Goodnight Desdemona (good Morning Juliet) (play) by Ann-marie MacdonaldGoodnight Desdemona (good Morning Juliet) (play) by Ann-marie Macdonald

Goodnight Desdemona (good Morning Juliet) (play)

byAnn-marie Macdonald

Paperback | September 1, 1998

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Goodnight Desdemona (Good Morning Juliet) is an exuberant comedy and feminist revisioning of Shakespeare’s Othello and Romeo and Juliet. It takes us from a dusty office in Canada’s Queen’s University, into the fraught and furious worlds of two of Shakespeare’s best-known tragedies, and turns them upside-down. Constance Ledbelly is the beleaguered “spinster” academic, and unlikely heroine who embarks on a quest for Shakespearean origins and, ultimately, her own identity. When she deciphers an ancient and neglected manuscript, Constance is propelled through a very modern rabbit hole and lands smack in the middle of the tragic turning points of each play in turn. Her attempts to save first Desdemona, then Juliet, from their harrowing fates, result in a wild unpredictable ride through comedy and near-tragedy, as mild-mannered Constance learns to love, sword-fight, dance Renaissance-style, and master a series of disguises… Goodnight Desdemona (Good Morning Juliet) a gender-bendy, big-hearted and crazily intelligent romp, where irony and anger sing in perfect harmony with innocence and poignancy.

ANN-MARIE MACDONALD is an author, actor, playwright and broadcaster. She trained as an actor at the National Theatre School of Canada and has appeared in numerous independent Canadian films. She earned a Genie nomination for her role in I’ve Heard the Mermaids Singing, and won a Gemini Award for Where the Spirit Lives. She has performe...
Title:Goodnight Desdemona (good Morning Juliet) (play)Format:PaperbackDimensions:112 pages, 8 × 5.2 × 0.4 inPublished:September 1, 1998Publisher:Knopf CanadaLanguage:English

The following ISBNs are associated with this title:

ISBN - 10:0676971695

ISBN - 13:9780676971699

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Rated 5 out of 5 by from Impressive and entertaining! I was extremely impressed by Ann-Marie Macdonald's play Goodnight Desdemona (Good Morning Juliet), which is a feminist perspective of how Shakespeare's Romeo and Juliet, and Othello should have been if a Fool were present during the turning points. The turning points are when Tybalt is trying to fight with Romeo, and when Iago is convincing Othello with lies. Constance, an employee at Queen's University, is writing a thesis about Romeo and Julie, and Othello having originally been comedies, were turned into tragedies because of the Fool's lack of appearance. The Professor whom she works with is taking the post that she always wanted. Annoyed and hurt, Constance throws many of her possessions in the trash bin and continues on her thesis. Soon after, there is a whirlwind and she is sucked into the trash bin and transported into the world of the two plays. If you have read Romeo and Juliet and Othello, then this will be an entertaining twist of the stories.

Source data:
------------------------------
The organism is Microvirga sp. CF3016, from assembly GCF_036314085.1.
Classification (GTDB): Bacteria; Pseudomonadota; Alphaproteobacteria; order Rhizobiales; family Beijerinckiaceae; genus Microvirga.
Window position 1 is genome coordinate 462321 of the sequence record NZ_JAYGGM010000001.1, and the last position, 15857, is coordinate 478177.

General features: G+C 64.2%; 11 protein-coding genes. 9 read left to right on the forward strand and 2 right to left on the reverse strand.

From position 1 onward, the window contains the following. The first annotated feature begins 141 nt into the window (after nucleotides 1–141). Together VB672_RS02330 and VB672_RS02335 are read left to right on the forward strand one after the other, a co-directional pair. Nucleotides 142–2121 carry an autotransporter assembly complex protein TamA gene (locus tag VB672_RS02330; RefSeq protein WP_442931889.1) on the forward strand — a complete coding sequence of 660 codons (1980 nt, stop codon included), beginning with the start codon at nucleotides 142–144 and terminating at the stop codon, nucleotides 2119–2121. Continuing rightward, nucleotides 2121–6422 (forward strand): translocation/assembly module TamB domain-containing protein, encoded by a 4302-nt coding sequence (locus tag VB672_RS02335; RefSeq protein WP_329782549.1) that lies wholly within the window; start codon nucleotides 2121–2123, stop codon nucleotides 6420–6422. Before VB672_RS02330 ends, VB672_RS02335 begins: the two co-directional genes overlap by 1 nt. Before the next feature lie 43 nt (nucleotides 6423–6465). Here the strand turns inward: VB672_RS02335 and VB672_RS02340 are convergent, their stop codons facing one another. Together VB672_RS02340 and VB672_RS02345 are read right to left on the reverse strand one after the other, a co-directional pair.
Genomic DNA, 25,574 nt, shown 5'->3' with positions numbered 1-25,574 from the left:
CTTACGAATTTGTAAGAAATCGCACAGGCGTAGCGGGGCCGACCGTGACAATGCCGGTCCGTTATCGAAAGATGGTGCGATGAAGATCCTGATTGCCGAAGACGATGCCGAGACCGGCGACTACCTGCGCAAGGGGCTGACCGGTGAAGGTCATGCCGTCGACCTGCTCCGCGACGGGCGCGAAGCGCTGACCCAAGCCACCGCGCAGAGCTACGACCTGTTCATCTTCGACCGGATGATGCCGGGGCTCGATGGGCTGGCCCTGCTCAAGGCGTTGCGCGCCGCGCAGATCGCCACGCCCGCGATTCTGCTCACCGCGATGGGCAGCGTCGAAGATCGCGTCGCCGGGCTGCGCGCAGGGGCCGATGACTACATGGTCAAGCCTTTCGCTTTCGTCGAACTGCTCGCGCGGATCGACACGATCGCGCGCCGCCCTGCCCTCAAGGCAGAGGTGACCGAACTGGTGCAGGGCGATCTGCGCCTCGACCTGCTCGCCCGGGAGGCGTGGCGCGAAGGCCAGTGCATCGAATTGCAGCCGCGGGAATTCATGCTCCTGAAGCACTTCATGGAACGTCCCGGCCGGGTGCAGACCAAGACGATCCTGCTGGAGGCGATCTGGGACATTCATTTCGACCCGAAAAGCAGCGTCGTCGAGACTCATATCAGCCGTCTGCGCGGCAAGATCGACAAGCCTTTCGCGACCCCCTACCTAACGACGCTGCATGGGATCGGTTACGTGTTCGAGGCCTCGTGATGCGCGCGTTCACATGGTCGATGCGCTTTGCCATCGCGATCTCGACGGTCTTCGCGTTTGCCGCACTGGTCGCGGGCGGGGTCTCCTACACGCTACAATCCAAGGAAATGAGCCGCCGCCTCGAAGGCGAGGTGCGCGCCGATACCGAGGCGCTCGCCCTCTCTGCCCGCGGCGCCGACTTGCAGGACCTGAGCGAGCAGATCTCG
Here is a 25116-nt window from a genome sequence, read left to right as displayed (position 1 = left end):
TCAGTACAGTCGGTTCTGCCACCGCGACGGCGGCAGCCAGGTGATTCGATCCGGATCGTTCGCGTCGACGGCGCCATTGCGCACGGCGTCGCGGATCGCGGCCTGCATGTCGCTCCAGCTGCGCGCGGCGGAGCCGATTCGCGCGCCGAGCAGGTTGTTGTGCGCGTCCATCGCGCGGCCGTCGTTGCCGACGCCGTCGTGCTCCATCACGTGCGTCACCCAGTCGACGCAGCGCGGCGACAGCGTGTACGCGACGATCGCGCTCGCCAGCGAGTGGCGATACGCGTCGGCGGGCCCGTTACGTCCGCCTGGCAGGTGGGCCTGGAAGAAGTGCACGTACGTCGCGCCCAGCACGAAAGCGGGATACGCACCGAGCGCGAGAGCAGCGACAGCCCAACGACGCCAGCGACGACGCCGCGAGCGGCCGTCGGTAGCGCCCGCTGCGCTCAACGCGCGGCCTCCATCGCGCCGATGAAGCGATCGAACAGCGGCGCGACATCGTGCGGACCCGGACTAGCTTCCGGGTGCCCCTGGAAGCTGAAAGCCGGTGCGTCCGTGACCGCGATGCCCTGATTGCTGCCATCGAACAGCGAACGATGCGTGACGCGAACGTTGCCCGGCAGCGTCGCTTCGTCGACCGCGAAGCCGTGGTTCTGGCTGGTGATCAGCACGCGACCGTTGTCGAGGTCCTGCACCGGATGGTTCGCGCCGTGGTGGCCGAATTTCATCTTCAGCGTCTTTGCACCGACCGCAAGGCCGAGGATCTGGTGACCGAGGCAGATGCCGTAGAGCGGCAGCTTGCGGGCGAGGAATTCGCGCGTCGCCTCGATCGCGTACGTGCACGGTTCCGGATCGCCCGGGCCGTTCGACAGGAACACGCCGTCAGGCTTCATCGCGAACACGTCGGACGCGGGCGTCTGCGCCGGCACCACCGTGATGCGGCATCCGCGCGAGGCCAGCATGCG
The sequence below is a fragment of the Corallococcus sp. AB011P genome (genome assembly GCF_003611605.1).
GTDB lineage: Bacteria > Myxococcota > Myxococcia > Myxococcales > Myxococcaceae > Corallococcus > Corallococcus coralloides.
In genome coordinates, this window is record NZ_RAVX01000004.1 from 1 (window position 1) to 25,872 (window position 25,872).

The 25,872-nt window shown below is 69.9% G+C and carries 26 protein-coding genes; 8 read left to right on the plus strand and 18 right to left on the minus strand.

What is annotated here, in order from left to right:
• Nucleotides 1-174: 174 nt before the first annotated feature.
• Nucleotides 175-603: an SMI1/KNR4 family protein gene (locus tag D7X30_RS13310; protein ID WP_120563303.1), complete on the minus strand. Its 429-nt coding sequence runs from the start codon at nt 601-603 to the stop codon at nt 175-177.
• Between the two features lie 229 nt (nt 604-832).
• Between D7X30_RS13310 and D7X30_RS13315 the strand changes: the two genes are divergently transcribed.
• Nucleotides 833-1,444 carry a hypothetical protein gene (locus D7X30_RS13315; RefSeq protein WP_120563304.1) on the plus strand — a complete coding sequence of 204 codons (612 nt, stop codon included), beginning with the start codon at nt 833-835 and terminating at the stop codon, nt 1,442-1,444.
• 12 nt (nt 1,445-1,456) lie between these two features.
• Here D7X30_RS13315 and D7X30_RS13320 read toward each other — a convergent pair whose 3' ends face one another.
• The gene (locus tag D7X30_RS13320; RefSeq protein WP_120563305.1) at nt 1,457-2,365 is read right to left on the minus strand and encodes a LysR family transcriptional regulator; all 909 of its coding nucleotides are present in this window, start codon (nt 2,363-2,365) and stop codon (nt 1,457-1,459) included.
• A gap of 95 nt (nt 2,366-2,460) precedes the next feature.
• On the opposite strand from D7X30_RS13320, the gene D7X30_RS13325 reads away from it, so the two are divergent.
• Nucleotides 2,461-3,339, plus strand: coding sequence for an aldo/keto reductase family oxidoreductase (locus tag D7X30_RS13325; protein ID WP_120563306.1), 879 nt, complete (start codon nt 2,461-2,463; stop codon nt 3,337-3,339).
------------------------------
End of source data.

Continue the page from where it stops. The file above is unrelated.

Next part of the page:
Date published: 2009-04-14
Rated 5 out of 5 by from Good Morning Rave Reviews! For years Constance Ledbelly has been trying to prove how Shakespeare’s tragedies are linked to the cryptic Gustav manuscipt to show her mentor that she is worthy of teaching with him at Oxford. But when he chooses another student to accompany him, Constance is so overwhelmed that she considers chucking her thesis entirely. Inches away from doing so, Constance stops at the inscription on the front page which entices her to rethink her move. A few pages flutter into the wastebasket and when she reaches in to grab them she is transported into Shakepeare’s original “Othello” where the fun of revision truly begins. MacDonald writes “Goodnight Desdemona” to challenge the role of women as represented in the sacred, literary canon. She appropriates iconic scenes from "Romeo and Juliet" and "Othello", and merges them with contemporary situations relating to sexuality and gender. As well, MacDonald sets a standard for female writers who are in the shadow of great male authors like Shakespeare. When Constance alters his text by saving both Juliet and Desdemona from death, she learns that they are remarkable, multidimensional characters, much like herself. Constance’s journey to self-discovery inspires female empowerment and remains one of most significant underlying themes in this hilarious play about plays. Using grandiose theatricality, piercing satire, and traces of her cunning wit, MacDonald ingeniously sets the stage for a modern-day audience and proves how deserving she is of the Governor General’s Award for Drama.